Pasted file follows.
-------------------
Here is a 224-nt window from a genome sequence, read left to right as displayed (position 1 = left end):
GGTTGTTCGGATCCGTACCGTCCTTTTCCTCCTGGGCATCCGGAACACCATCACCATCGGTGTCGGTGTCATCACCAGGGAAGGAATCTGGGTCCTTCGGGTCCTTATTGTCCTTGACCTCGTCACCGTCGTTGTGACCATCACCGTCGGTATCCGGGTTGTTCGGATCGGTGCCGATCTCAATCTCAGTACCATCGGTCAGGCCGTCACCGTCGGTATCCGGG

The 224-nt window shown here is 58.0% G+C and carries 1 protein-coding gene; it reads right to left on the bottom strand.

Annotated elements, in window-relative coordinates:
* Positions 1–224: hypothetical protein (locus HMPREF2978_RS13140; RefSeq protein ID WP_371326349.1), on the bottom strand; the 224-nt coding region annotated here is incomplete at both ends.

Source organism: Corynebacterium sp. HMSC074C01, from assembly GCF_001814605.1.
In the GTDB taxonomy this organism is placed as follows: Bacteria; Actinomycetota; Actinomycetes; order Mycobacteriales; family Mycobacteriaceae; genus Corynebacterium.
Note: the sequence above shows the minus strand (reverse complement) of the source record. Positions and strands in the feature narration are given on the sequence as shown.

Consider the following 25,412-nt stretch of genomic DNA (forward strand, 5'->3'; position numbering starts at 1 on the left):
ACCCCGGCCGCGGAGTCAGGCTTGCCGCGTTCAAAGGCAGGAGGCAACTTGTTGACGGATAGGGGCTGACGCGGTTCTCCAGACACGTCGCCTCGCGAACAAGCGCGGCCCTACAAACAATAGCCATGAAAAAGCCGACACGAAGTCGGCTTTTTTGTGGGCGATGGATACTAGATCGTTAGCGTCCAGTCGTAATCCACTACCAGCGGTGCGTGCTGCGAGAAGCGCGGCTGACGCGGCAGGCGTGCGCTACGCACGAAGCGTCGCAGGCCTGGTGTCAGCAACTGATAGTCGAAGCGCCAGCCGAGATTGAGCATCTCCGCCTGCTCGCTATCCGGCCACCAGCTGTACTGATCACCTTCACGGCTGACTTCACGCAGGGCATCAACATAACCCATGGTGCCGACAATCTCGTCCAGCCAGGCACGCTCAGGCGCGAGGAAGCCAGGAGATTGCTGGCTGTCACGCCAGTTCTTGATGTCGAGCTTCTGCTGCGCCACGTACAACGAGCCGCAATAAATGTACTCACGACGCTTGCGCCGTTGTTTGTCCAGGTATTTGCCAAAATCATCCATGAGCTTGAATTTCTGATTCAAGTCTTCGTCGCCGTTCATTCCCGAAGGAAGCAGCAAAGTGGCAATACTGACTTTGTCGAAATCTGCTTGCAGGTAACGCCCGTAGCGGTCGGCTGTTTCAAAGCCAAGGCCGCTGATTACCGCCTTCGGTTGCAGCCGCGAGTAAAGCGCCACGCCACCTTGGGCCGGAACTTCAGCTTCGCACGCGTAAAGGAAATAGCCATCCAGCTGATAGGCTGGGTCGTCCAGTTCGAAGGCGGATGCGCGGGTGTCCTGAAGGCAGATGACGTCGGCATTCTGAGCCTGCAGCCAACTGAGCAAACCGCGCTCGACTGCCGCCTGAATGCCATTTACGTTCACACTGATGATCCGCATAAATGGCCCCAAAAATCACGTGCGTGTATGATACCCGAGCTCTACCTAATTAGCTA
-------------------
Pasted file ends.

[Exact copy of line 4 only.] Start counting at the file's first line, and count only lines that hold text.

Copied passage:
Annotated elements, in window-relative coordinates: